Over the years we have seen shifting patterns and motivations in training with many people incorporating strength-based training into their fitness regiments. This can be for a number of goals whether aesthetic changes, improved mobility, mental health management or athletic improvement. Whatever the motivation for training we believe movement is your primal right and we want to support those getting up each day focused on their goals. Understanding the importance of different types of training can have on your overall health and fitness is key to maximising each session.
With that, lets talk about glutes. Whilst time has passed, those stereotypical views of who should and should not lift weights have drifted away and are now rightfully embraced by men and women alike. But when it comes to glutes some of us are missing out on benefits of training as stereotypes still prevail that glute training is largely aesthetically focused. Glute training and the entire gluteal region have multiple functions and subdivisions extending beyond just a desirable appearance.
The Power of the Glute.
Various exercises focussed on and around the connective glute muscles serve us in many ways from elite athletic endeavours, and a strength and conditioning standpoint, to the day-to-day movement of all bodies.
How our glutes appear aesthetically, their assistance in posture and pelvic alignment, and how the glute drive is activated towards powerfully propelling us when sprinting should all be considered when training. Stabilisation when walking, comfortably ascending stairs, and preventative injury considerations such as non-contact injury susceptibility, in the knees and lower back. The glutes serve multiple purposes.
There is no denying just how vital training the glutes are for men and women. For example, the quadricep angle, or Q-angle (where the upper-leg bone meets the lower leg) in women is greater than that of men. Varying woman to woman, women with a wider pelvis and broader hips, in the simplest terms, may have a "less stable" structure. This less stable structure has implications for the pelvis and further down the chain to the knees and ankles.
For sports that involve changing directions, landing, explosive loading and running, to name a few, the glutes are a vital part of the stability and strength needed. Glute strength contributes to controlling the knee path and reducing valgus-knees (knees dropping in). This is believed to be one of the key reasons why female athletes have a greater incidence of ACL injuries than men.
It's essential to train the entire gluteal complex.
This complex comprises fast and slow twitch muscles. Combining lower, heavier, and higher, lighter rep ranges: fast and slow tempos and isometric holds within our training regimes is necessary.
Hip extension, external rotation, hip abduction, stability, and single-leg balance also play a part in strength training the glutes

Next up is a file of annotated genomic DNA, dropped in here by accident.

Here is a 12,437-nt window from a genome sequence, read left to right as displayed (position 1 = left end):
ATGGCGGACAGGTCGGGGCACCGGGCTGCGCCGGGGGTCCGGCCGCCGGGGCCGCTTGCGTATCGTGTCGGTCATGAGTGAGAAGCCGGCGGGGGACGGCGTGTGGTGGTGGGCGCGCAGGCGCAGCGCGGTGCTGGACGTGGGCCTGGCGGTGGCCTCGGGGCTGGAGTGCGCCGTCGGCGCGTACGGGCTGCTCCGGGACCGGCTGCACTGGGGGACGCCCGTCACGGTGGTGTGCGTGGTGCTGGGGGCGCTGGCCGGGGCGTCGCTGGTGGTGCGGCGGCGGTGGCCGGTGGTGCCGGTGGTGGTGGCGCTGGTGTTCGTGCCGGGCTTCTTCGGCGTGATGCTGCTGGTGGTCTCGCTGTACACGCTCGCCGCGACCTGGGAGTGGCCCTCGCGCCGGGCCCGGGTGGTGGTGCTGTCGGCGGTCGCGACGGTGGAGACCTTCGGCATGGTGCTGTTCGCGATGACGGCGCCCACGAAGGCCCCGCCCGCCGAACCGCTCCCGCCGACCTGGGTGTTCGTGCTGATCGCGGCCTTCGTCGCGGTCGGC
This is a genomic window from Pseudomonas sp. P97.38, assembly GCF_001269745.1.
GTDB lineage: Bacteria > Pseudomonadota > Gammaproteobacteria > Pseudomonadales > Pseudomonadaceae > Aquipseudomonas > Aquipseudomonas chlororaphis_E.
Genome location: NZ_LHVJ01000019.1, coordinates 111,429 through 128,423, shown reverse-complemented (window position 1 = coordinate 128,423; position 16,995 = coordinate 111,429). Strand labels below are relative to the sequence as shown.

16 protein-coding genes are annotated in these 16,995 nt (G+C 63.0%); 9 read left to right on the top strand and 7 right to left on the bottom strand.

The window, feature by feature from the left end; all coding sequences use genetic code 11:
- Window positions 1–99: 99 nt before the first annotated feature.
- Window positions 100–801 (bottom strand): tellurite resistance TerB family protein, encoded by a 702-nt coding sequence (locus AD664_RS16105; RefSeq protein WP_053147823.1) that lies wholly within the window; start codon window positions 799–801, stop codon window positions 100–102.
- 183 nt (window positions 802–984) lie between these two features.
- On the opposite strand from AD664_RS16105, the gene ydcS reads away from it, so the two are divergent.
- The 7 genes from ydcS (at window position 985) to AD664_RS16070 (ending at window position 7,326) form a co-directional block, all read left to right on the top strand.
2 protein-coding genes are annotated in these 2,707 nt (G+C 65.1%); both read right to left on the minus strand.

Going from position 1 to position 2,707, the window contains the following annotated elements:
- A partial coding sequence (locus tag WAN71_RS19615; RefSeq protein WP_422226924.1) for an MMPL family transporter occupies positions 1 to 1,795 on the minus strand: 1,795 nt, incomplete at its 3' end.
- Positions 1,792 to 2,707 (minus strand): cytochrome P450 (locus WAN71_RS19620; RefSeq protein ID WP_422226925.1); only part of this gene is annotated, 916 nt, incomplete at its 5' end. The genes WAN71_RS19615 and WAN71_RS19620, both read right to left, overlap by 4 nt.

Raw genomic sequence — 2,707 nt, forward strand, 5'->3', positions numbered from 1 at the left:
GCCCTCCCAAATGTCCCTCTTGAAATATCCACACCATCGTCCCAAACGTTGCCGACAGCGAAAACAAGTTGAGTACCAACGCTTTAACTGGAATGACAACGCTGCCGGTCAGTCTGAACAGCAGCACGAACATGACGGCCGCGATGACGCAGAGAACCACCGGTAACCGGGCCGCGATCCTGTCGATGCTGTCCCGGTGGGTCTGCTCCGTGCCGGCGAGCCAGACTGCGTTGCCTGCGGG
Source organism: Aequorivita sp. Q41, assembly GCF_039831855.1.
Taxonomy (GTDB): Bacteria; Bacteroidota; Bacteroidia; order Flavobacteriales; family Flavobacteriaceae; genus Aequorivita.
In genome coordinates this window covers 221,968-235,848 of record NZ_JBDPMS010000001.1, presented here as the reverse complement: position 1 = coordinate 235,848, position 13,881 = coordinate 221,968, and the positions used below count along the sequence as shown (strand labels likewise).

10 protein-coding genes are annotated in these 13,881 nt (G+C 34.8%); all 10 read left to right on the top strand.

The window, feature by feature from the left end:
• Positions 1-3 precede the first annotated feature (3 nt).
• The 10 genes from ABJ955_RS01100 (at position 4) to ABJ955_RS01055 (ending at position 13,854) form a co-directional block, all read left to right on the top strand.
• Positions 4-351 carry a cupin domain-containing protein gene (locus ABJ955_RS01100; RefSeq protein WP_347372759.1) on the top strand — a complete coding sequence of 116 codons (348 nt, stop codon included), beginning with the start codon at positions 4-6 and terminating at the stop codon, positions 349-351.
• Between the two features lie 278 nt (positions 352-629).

Key Glute Strength Exercises To Incorporate Into Your Routine
BARBELL HIP THRUSTS
Hip extension, seen from the barbell hip thrust, and the glute drive, is a fundamental movement in many athletic demands and daily life activities. The glute max is the primary muscle and group of musculatures responsible for hip extension.
This movement can be relatively safely loaded with three points of support providing a base – The upper back supported on a bench or box, and feet on the ground, removing concerns around balance and coordination.
Research suggests that the hip thrust has presented more glute max activation than the back and split squat.
Our glute drive machine allows you to get the perfect set up for this move. Or start with a simpler set up using the first barbell designed for hip thrusts our hip thrust bar and our hip thrust bench
DUMBELL STEP UPS
Bi-lateral and single-leg movements should be essential to any lower body strength training. Especially in athletic performance, body weight is shifted from limb to limb in bounding, landing, changing direction and stabilisation, stemming from the hips in which the glutes play a crucial role.
Height in which an individual steps ups to, to load, upper body and foot position can all be ways to progress, regress, modify and adapt the step-up movement.
This particularly challenging movement requires much stability with a necessary focus on exerting the lead leg over bouncing off the rear leg.
Suppose you're familiar with the "standard" step-up. In that case, you can challenge yourself further with the lateral step-up, crossover step-up or diagonal step-up.
THE ROMANIAN DEADLIFT
A familiar strength and functionality staple amongst many, the RDL incorporates the glutes and hamstrings to a high degree. The RDL offers hip activation and flexion compared to its stiff-legged counterpart and creates greater awareness of hip extension and flexion.
Developing a stronger RDL contributes hugely to glute strength. Learning to hinge from the hips positively transfers into better technique whilst maintaining a neutral spine for bent-over rows, kettlebell swings, and many other posterior chain movements.
The power of strength training provides several other health benefits, regardless of any person's ability - from reversing muscle loss, reducing body fat, improving cardiovascular health, and increasing bone mineral density to enhancing mental health.
Strength training should be considered essential for the whole population.